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Drug Dealer Calls DEA Airline Program “Big Brother”

A once-secret program pays airline employees for successful tips.

A convicted drug dealer claims that having his cash confiscated at Chicago O’Hare International Airport (ORD) was not only illegal, but plays into “Big Brother” government tactics. The Chicago Sun-Times reports that Breland Barcel Lee is suing both the U.S. Drug Enforcement Agency (DEA) and United Airlines, claiming that his Fourth Amendment right against illegal search and seizure was compromised by the arrangement.

Under the once-secret program, the DEA works with American carriers in order to identify “suspicious” flyers that could be involved in drug smuggling or cash laundering operations. The seized money is then split between the airline whistleblower, the DEA and local law enforcement agencies that work on task forces.

Lee claims that he was caught in the middle of one such tip when his carry-on luggage was taken by DEA agents in April 2016. He was flying on a one-way ticket aboard United connecting in ORD to Los Angeles when a gate agent flagged his ticket. After police questioned him about the contents, a drug sniffing dog was called to check the luggage. When the dog alerted for drugs, the bag was opened with a search warrant, resulting in the cash being found and seized.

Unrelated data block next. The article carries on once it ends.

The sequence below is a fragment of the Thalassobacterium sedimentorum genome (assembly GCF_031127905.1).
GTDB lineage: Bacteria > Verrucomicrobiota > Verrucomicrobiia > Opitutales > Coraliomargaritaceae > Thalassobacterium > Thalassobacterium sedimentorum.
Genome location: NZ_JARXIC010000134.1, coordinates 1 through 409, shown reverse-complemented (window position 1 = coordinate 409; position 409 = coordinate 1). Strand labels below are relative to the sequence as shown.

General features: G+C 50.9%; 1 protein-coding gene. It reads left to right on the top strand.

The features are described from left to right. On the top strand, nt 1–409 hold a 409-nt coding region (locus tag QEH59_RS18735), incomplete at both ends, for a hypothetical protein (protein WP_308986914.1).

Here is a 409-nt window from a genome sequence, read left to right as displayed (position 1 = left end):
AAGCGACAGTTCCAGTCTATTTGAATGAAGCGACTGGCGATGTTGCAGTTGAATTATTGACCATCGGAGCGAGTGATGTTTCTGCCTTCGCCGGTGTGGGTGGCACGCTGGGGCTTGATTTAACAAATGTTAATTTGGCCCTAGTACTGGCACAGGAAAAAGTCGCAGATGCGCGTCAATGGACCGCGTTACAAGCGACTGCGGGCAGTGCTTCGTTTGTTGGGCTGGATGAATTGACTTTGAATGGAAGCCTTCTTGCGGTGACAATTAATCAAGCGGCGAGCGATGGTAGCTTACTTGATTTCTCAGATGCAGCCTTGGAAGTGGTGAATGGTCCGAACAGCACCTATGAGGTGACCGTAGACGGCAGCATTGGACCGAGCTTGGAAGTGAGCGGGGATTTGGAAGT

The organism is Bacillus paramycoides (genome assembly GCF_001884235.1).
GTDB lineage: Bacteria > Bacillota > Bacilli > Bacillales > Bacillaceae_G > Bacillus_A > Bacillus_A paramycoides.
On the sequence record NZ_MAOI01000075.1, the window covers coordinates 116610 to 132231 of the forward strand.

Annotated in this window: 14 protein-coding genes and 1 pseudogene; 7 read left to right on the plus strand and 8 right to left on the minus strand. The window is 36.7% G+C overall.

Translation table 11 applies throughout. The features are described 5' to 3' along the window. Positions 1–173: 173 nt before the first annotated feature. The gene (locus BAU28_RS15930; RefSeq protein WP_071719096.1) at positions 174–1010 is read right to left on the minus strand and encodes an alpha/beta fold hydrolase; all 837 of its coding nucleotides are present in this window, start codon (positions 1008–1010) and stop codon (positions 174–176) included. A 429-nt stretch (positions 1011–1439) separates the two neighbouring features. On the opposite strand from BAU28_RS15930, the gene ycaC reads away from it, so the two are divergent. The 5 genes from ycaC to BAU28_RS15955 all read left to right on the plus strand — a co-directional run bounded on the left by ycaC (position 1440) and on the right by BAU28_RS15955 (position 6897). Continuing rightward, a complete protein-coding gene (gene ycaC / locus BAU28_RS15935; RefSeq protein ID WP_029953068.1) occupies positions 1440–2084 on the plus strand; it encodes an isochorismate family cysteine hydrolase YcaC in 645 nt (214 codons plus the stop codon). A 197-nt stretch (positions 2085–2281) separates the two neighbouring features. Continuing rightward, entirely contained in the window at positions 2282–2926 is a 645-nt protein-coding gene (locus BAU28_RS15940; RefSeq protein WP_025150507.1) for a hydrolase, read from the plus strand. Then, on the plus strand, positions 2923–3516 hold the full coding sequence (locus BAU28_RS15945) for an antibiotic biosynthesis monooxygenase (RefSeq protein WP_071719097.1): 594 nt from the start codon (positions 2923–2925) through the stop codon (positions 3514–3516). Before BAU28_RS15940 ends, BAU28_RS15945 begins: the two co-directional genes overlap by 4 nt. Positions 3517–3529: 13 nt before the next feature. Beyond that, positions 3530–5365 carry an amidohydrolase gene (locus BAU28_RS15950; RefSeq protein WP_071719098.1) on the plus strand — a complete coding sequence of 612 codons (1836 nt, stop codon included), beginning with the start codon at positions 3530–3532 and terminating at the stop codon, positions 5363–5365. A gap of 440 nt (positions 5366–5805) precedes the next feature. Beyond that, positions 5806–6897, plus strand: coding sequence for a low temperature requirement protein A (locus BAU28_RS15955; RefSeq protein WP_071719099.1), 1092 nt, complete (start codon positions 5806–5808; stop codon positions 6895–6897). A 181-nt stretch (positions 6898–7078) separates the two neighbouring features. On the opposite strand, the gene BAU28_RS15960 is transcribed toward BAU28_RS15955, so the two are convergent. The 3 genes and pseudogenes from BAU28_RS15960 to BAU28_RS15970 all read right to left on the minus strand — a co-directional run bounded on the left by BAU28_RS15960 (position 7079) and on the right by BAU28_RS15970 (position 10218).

However, Lee claims despite previous drug convictions, he was not involved in money laundering. Instead, he was using the money to move to California and initially denied having the money on his person. The lawsuit accuses the DEA and United of violating his right to privacy by flagging him as a suspicious flyer.

“They should have more evidence to stop somebody,” Lee told the Chicago Sun-Times. “They are hurting more innocent people than people who are doing illegal things.”

The DEA acknowledged the program in a statement to the newspaper, saying they “routinely work with personnel” from airlines to seize suspected drug assets. In total, the lawsuit claims the DEA has taken an estimated $5.5 million from 118 flyers across Chicago’s airports in 2015, each accused of being involved in illegal drug operations.

The lawsuit is not the first time a cash-for-tips program by the DEA has been called into question. In 2016, a Department of Justice probe scorned the DEA for “hiring” a Transportation Security Administration agent to seek out flyers traveling with large amounts of cash.

[Photo: Shutterstock]

Comments are Closed.
Snuggs May 24, 2017

I always get my facts and draw conclusions based on the comments of convicted felons.

grbauctions May 20, 2017

The Government is for sure abusing this. tons of stories can be found.